August 15, 1978: The ancient river has attracted people to its shores and currents for more than 10,000 years. The national park preserves a 48-mile stretch that offers an ecological oasis in its urban surrounding where people can spot a diversity of plants and wildlife, hike, bike, or “shoot the Hooch” on its rapids.
War in the Pacific National Historical Park, Guam
August 15, 1978: Some sites of the pivotal recapture of Guam by Allied Forces in 1944 are preserved to commemorate the bravery and sacrifice of those participating in all of the campaigns of the Pacific Theater of World War II. The national park also conserves and shares the natural, scenic, and cultural heritage of Guam.
Fort Scott National Historic Site, Kansas
October 19, 1978: In service as an active US military fort from 1842 to 1873, Fort Scott weaves together the complicated history of becoming a transcontinental nation. The stories of many cultures and historical movements and events of the mid-19th century that shaped the “American West” come together at the fort, which was often directly or indirectly as the crossroads.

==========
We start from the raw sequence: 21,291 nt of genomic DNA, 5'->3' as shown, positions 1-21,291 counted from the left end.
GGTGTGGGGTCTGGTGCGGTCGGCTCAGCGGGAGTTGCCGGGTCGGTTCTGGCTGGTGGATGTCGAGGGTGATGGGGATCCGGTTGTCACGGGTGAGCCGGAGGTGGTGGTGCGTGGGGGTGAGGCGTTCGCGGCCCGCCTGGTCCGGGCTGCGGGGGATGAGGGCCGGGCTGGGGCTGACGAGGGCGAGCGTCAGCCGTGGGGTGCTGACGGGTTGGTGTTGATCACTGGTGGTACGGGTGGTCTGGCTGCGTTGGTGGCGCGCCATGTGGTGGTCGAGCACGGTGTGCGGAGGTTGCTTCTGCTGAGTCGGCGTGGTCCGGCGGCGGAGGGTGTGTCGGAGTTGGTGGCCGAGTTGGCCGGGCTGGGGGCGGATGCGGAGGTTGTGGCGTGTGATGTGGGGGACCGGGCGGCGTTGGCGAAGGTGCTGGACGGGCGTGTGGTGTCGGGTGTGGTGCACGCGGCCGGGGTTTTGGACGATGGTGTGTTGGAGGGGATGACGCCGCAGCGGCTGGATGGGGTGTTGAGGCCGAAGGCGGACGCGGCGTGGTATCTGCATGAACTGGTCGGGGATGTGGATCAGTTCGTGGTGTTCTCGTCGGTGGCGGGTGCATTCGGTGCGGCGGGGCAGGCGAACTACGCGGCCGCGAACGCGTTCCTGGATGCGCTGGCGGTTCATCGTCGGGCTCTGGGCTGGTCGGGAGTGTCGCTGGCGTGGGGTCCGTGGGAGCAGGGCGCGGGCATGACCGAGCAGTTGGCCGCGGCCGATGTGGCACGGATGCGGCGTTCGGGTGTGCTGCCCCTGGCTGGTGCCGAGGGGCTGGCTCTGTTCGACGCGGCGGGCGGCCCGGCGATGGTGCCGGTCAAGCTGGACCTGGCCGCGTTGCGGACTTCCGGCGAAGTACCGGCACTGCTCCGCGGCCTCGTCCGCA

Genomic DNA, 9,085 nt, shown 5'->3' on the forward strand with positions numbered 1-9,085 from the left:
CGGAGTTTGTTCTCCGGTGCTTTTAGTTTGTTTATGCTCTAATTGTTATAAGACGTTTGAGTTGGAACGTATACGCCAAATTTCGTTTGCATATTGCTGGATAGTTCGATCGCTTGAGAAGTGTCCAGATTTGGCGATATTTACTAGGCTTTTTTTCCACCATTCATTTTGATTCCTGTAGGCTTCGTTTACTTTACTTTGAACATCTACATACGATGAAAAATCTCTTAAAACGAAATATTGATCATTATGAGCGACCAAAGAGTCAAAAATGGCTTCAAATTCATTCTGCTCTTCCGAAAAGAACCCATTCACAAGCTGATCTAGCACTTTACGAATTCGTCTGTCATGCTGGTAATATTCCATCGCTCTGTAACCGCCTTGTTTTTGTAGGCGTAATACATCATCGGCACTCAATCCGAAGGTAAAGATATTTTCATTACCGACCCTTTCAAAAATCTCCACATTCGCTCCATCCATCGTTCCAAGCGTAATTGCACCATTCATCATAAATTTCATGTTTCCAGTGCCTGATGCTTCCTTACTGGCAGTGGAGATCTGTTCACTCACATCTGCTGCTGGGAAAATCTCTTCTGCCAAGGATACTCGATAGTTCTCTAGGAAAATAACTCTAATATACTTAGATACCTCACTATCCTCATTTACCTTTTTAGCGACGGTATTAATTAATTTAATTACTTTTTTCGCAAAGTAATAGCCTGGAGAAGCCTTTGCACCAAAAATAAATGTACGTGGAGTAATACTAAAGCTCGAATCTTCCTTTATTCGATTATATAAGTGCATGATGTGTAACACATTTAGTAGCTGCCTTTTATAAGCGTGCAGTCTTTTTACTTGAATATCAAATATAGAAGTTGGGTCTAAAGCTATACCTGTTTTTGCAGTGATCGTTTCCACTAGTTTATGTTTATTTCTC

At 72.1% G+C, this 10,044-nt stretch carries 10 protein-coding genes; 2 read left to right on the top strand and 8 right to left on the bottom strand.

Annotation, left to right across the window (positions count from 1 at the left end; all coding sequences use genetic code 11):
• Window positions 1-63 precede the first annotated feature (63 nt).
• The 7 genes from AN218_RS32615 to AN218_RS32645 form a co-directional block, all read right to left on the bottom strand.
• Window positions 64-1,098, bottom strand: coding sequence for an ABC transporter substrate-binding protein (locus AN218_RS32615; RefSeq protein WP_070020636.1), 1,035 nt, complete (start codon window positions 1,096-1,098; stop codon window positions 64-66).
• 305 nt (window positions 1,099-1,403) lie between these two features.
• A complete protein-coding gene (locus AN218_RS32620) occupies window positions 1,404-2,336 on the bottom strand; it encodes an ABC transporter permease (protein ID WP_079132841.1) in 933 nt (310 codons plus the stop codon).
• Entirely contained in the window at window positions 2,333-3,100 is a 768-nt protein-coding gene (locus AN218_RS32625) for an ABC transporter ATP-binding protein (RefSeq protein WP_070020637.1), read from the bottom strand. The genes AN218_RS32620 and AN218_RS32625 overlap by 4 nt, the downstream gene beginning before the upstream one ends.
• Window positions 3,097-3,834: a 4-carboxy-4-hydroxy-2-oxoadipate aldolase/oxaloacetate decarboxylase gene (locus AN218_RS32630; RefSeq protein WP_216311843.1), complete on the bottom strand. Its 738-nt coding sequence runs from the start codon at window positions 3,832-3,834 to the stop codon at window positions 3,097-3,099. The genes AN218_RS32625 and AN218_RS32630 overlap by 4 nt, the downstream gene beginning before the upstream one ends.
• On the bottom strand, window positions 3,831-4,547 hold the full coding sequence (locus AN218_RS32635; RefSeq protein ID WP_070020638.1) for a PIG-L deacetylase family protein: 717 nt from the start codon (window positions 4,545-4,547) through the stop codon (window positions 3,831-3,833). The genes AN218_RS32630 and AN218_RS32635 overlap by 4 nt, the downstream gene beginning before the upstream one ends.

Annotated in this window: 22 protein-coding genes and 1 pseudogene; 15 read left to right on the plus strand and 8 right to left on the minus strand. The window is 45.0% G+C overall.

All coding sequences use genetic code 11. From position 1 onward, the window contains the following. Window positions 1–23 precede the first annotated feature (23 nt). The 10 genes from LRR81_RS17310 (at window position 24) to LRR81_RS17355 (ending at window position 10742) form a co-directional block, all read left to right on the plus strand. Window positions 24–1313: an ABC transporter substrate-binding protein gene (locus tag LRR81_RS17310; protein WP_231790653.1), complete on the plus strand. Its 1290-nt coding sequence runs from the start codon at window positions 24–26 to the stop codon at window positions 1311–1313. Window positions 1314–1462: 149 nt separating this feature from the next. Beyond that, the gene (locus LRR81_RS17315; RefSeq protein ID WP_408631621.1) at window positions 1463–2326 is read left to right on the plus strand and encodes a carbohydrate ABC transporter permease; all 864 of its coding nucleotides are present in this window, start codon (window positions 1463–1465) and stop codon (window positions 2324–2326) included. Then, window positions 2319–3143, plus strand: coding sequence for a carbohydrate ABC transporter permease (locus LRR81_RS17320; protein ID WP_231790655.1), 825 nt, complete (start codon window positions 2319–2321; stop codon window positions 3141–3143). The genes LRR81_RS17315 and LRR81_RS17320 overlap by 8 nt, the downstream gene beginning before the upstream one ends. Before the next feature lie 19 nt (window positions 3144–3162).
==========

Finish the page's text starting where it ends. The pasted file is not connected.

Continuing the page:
Ebey's Landing National Historical Reserve, Washington
November 10, 1978: This stunning landscape on the Salish Sea, with its rich farmland and promising seaport, lured people to Ebey’s Landing for thousands of years. Today the park preserves the historical, agricultural, and cultural traditions of Native and European Americans while also offering spectacular opportunities for recreation and enjoying the nature.
Edgar Allan Poe National Historic Site, Pennsylvania
November 10, 1978: Described as horrifying, mystifying, and brilliant, Edgar Allan Poe’s writing has engaged readers all over the globe. The six years Poe lived in Philadelphia were his happiest and most productive, though he still struggled with bad luck, personal demons, and his wife’s illness. His humble home gives a glimpse into his life, creativity, and lasting impact on American literature and poetry.
Friendship Hill National Historic Site, Pennsylvania